Lead contamination kills swans, keeps children insidePublished by MAC on 2006-03-19
Lead contamination kills swans, keeps children inside
by SUSAN GORDON; The News Tribune,
19th March 2006
COEUR D'ALENE, IDAHO - The long, sleek necks that give tundra swans their regal bearing also make them miserable, at least in the Coeur d'Alene River basin, where hundreds die annually.
Tundra swans are the most visible victims of the heavy metal contamination that taints the basin, which stretches 166 miles from Spokane across the Idaho Panhandle to Montana.
The swans nibble on stems, roots and tubers that grow in the basin's shallow lakes and marshes. The birds are quickly overcome by lead in the submerged sediments.
"Their entire digestive system shuts down and they starve," said Dan Audet, a U.S. Fish & Wildlife Service wildlife biologist who has watched the helpless birds gasp. "It's very unpleasant to see."
Asarco no longer does business in North Idaho. But the company shares liability for environmental damages with other enterprises that exploited the region's rich deposits of silver, lead, zinc and other minerals while leaving tons of toxic waste behind.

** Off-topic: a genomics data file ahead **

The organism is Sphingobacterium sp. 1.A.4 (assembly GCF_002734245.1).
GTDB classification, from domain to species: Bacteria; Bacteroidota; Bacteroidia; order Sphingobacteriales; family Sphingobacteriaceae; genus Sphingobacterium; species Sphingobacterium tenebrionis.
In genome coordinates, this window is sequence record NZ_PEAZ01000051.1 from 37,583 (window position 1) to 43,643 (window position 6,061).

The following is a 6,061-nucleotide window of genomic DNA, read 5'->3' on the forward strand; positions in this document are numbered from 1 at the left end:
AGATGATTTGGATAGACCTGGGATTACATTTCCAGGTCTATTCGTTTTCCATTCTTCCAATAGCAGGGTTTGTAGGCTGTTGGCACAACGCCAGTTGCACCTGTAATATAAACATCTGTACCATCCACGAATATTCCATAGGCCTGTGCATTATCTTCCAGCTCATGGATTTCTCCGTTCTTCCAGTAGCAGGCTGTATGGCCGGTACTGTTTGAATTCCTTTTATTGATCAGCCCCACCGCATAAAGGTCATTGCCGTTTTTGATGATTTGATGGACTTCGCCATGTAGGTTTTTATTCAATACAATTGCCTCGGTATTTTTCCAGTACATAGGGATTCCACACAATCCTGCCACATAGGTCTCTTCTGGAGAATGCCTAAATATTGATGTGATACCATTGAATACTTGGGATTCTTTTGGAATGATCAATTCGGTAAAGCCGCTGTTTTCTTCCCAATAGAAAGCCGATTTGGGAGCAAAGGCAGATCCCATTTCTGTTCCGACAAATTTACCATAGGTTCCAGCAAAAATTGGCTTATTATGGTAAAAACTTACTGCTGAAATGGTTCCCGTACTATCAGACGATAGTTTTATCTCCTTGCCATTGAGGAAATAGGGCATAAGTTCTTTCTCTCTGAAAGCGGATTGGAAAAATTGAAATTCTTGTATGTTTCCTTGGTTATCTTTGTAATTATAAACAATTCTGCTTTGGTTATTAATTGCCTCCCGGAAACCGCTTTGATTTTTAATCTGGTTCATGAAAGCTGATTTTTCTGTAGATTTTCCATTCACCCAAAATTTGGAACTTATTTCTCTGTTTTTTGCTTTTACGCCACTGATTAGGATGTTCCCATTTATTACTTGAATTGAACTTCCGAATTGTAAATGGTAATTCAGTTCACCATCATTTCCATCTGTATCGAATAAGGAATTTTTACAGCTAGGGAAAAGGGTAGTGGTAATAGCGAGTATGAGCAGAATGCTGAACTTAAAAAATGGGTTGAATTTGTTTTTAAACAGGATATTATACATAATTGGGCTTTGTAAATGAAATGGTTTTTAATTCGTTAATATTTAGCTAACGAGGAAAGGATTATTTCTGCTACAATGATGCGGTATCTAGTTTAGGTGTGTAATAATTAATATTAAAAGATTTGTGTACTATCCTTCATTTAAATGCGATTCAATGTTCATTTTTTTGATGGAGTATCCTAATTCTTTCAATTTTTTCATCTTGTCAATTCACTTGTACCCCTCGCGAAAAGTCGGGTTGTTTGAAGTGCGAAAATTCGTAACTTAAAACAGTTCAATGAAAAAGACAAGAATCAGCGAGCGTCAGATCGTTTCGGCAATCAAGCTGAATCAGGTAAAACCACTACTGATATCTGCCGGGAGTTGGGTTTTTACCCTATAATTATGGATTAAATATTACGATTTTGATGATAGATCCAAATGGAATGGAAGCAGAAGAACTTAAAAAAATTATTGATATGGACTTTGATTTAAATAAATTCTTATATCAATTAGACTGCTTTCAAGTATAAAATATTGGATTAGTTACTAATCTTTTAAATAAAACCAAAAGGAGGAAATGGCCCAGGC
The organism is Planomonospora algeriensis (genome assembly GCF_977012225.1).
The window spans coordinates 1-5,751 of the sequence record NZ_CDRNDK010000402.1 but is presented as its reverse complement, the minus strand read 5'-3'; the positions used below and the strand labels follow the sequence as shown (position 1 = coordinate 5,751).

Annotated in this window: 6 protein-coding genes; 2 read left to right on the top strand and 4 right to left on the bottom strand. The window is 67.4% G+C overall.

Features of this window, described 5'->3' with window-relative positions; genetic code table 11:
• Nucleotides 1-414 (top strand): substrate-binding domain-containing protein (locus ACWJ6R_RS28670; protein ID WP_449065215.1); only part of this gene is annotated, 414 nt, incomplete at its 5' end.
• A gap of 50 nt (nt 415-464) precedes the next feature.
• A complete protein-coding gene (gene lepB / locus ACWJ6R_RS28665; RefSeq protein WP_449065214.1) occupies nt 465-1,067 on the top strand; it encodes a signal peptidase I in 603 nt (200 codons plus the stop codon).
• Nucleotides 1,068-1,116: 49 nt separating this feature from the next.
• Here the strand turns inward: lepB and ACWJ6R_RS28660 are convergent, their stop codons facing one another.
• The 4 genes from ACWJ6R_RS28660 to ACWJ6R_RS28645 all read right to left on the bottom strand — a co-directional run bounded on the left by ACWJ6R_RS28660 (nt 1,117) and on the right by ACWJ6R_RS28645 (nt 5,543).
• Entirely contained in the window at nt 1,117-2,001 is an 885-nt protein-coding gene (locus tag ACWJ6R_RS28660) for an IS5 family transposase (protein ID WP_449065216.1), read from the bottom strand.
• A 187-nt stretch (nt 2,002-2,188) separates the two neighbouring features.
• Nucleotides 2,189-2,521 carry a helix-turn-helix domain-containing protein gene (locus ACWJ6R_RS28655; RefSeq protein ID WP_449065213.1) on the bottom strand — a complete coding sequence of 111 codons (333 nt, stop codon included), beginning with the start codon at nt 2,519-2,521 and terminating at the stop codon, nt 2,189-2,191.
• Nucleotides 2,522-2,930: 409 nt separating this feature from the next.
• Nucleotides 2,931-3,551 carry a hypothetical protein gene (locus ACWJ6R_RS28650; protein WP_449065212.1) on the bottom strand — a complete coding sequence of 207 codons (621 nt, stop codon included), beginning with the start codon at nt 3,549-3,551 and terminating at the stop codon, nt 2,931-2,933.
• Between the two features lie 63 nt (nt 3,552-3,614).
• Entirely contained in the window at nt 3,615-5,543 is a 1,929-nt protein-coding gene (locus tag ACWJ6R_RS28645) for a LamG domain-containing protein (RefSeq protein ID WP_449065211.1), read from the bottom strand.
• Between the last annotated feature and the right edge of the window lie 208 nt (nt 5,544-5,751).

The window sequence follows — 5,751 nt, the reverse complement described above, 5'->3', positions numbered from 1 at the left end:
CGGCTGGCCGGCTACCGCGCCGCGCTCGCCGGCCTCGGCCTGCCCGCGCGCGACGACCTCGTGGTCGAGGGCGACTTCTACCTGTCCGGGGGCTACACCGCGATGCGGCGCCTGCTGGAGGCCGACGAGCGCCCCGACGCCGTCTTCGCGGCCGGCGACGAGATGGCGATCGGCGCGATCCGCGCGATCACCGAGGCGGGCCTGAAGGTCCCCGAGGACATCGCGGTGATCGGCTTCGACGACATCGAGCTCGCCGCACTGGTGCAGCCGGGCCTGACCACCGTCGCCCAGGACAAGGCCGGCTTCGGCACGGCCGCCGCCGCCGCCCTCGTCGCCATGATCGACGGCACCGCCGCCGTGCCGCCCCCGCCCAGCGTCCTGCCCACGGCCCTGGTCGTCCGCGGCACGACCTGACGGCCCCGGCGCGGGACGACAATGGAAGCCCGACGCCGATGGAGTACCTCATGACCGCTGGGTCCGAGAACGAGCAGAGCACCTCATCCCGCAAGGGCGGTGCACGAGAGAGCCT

The Coeur d'Alene basin is a Superfund megasite, a cleanup so complicated it will take generations to reduce hazards to people and the environment. In 1998, the Environmental Protection Agency outlined a $359 million plan for the first 30 years of work. So far, EPA has spent about $30 million. Most of the money has come from taxpayers.
Some 82.5 million tons of contaminated sediment sits on the bottom of Lake Coeur d'Alene. State and tribal health advisories warn anglers to limit fish consumption.
In the South Fork of the Coeur d'Alene River, mine waste turned the water grayish white. Locals nicknamed it Lead Creek. It wasn't until 1968 that mining companies stopped discharging directly into the river.
In 2005, scientists who reviewed an EPA cleanup plan recommended blood lead-level testing for young children living upstream of Lake Coeur d'Alene.
Many North Idaho mining communities are built on mine waste. Contractors have been digging up yards full of contaminated soil for years.
The EPA's initial cleanup plan includes some swan habitat, but officials have not proposed a remedy for Lake Coeur d'Alene.
Chad Flood, 35, a disabled veteran; his wife, Sarah; and their two small children live in a small trailer in Mullan, near the Montana border where Asarco used to operate a mine. Soil samples showed dangerous levels of contamination in their yard.
Because of the risks, the Floods didn't allow Sarah's son, Matthew, who is 3, out to play last summer. The couple's infant son, Ashton, was too small to enjoy the outdoors.
"I'm definitely concerned about the health of my kids and my wife," Flood said last fall. "The companies that leave these messes behind should be responsible for cleaning them up."